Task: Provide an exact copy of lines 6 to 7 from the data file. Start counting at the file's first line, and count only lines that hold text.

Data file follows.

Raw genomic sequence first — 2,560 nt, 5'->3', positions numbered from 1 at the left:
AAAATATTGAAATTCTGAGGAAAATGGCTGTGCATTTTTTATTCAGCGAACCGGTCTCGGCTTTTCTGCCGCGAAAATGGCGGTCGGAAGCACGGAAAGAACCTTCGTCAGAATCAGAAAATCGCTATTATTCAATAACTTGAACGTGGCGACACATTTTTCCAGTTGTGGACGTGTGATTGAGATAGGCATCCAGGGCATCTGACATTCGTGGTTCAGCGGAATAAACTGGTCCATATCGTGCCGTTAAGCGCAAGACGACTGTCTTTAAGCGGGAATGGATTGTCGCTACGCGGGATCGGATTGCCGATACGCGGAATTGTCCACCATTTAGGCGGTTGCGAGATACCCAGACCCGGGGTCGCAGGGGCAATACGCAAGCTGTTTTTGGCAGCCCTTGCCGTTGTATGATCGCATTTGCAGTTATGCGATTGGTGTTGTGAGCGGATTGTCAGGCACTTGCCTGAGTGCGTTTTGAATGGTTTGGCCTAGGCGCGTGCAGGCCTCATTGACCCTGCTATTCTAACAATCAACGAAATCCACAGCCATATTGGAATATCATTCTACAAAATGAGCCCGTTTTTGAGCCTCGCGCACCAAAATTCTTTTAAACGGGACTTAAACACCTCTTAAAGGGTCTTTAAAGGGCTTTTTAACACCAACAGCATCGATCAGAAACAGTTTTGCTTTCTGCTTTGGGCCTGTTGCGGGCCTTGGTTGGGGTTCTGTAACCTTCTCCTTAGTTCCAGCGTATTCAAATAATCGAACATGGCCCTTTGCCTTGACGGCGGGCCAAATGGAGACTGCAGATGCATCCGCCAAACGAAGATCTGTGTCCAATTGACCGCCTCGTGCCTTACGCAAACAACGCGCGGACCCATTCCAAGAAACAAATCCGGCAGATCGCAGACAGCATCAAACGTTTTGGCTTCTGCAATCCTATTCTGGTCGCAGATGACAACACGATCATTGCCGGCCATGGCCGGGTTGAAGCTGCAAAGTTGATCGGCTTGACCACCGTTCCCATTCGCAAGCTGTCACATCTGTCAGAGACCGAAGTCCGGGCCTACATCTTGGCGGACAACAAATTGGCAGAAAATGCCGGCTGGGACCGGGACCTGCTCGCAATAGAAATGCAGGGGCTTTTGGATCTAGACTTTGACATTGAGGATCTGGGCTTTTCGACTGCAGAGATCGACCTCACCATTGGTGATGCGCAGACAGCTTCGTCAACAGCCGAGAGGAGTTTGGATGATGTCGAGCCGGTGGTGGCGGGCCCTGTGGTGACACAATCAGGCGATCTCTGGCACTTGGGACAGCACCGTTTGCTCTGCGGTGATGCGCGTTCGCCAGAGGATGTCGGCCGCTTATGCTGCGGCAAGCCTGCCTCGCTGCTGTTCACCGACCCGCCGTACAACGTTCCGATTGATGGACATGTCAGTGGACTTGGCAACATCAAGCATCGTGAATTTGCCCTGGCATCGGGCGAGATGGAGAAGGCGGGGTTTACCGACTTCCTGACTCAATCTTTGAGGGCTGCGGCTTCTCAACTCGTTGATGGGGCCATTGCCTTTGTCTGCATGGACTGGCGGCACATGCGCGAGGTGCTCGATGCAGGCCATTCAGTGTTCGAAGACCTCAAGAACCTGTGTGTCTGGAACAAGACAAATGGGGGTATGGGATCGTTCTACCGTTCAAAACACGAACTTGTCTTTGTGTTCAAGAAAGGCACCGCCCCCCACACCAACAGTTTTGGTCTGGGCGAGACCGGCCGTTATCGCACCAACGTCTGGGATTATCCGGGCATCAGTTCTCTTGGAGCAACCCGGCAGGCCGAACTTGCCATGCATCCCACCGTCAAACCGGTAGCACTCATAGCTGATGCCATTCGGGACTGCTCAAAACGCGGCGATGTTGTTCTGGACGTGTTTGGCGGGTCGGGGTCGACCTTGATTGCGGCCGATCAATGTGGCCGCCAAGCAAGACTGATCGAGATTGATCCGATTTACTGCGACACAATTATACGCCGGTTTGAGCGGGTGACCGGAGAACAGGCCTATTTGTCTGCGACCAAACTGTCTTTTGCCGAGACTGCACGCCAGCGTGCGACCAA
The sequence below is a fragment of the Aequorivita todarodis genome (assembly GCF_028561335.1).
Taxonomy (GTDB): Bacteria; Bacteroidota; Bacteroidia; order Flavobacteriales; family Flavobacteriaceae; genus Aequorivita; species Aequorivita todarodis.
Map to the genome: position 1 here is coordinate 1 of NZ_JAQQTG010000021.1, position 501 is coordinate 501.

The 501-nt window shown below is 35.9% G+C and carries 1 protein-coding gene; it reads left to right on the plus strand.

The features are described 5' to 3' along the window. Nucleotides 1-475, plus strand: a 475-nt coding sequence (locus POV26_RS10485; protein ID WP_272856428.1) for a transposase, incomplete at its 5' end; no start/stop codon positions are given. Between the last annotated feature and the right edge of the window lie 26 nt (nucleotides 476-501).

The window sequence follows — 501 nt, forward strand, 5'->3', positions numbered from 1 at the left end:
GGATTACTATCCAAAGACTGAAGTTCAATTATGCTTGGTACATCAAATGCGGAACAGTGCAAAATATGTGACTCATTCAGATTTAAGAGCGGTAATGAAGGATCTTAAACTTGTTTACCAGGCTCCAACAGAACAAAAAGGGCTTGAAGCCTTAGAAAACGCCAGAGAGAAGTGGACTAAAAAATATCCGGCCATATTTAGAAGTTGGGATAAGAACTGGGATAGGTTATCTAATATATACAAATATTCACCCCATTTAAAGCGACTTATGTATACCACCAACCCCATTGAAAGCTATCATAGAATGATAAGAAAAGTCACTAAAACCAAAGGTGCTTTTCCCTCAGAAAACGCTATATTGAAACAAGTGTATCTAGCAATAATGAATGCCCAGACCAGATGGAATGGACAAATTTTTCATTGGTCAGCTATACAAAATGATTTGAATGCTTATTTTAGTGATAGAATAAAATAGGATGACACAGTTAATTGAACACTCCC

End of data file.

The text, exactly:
The 501-nt window shown below is 35.9% G+C and carries 1 protein-coding gene; it reads left to right on the plus strand.

The features are described 5' to 3' along the window. Nucleotides 1-475, plus strand: a 475-nt coding sequence (locus POV26_RS10485; protein ID WP_272856428.1) for a transposase, incomplete at its 5' end; no start/stop codon positions are given. Between the last annotated feature and the right edge of the window lie 26 nt (nucleotides 476-501).